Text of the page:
If you can’t do that, one of the things that I actually try to instill in the talk is when you run into the kind of data that you don’t know how to represent, just google it. Search “how do I do text with machine learning”, for instance, and you’ll get a lot of results. You might have to wade through a little bit and figure out what seems to be the most popular way of doing that, and figure out “Oh, I’ll use TF-IDF”, for instance.
[40:04] The third way, if you’re looking at projects on GitHub - and this is still cheating, but you can do some amount of validation by looking at how many stars something has and how many forks things have… If something has a lot of activity related to it, it’s a good chance that it is well-maintained.
Could you describe a little bit more how that activity is represented on GitHub, for example? You mentioned stars, activity… How is that activity represented, or what could you be looking for?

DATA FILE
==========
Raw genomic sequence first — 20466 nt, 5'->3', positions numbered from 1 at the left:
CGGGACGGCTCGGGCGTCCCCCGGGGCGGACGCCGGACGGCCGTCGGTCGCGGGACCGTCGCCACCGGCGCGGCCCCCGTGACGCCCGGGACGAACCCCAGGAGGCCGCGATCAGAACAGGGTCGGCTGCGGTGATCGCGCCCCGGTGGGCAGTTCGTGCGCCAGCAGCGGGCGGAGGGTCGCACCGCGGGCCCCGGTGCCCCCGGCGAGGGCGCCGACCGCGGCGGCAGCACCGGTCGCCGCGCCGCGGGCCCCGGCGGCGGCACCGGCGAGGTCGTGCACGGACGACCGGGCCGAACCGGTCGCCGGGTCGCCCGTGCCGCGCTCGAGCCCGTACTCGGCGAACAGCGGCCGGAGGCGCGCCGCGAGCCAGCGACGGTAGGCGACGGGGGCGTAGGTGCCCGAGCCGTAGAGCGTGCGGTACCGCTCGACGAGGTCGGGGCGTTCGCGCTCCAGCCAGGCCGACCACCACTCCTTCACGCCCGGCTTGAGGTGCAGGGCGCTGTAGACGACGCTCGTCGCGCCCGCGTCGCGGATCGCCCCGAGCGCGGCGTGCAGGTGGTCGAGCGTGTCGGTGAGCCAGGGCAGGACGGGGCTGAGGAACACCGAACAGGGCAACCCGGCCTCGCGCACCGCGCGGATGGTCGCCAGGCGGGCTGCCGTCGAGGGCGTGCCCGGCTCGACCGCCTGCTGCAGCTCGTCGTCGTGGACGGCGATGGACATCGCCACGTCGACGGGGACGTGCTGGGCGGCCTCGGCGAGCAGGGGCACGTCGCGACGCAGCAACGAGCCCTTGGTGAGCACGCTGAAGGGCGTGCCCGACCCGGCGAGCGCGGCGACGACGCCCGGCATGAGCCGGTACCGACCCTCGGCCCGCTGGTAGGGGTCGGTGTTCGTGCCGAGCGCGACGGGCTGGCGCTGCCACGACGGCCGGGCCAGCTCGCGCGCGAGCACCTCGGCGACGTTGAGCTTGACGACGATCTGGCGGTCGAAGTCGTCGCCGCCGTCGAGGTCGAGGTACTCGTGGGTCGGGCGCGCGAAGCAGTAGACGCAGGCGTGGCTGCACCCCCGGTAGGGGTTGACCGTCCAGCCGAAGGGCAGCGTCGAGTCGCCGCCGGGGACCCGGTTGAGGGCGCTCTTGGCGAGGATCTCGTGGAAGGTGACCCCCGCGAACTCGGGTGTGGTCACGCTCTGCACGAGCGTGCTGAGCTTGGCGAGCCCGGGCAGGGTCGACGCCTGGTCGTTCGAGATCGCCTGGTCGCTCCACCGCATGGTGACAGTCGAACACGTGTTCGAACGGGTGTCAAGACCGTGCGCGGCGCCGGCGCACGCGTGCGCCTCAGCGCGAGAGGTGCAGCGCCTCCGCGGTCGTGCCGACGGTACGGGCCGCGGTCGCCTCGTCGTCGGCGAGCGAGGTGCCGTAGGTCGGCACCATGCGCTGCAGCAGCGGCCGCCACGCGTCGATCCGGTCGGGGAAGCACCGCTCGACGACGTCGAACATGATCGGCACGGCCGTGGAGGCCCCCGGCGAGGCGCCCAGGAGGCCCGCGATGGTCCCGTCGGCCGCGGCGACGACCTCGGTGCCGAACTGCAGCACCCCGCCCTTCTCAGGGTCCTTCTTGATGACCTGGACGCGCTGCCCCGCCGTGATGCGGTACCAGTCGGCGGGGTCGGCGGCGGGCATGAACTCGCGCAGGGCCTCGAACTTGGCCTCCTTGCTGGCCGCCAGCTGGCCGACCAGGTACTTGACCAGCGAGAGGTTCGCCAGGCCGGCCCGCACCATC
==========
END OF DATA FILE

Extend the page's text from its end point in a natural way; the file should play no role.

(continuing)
Yeah, of course. When you go to a GitHub repository, in the top right(ish) of the page there’ll be a thing that says “Stars” and a thing that says “Forks”, and they’ll have little numbers next to them. You might see a project that has 27 stars. What that means is that 27 individuals have landed on that page and thought “Oh, this is cool. I’ll bookmark that for later” and they click the little star button. That’s all it means. It’s not a vetting of the quality necessarily, but it is some amount of measurement or proxy for popularity. Generally, if something is more popular, you’ll generally have more eyes on it and more people depending on it, and people to run into bugs before you do, and that kind of thing.
The activity that comes warranted is the forking idea. On GitHub you can do what’s called “forking” a repository, which is you basically make a copy of it in your own space, so that way you can edit code, and modify it, and fix whatever bug you ran into, for instance. You can use those forks as a way of seeing “How many people are actively working on this project?”
Yeah, also sometimes what I’ll do is go to a repo, and if I’m considering actually integrating it into a project, actually look at the commit history. When you are working on a piece of code and you make a change, there’s a commit that happens… And if the last one that happened was in 2014 or something, probably less likely that the code is actually getting updated. Although that’s not always a bad thing. If it’s a simple package that doesn’t need updating, maybe that’s something different.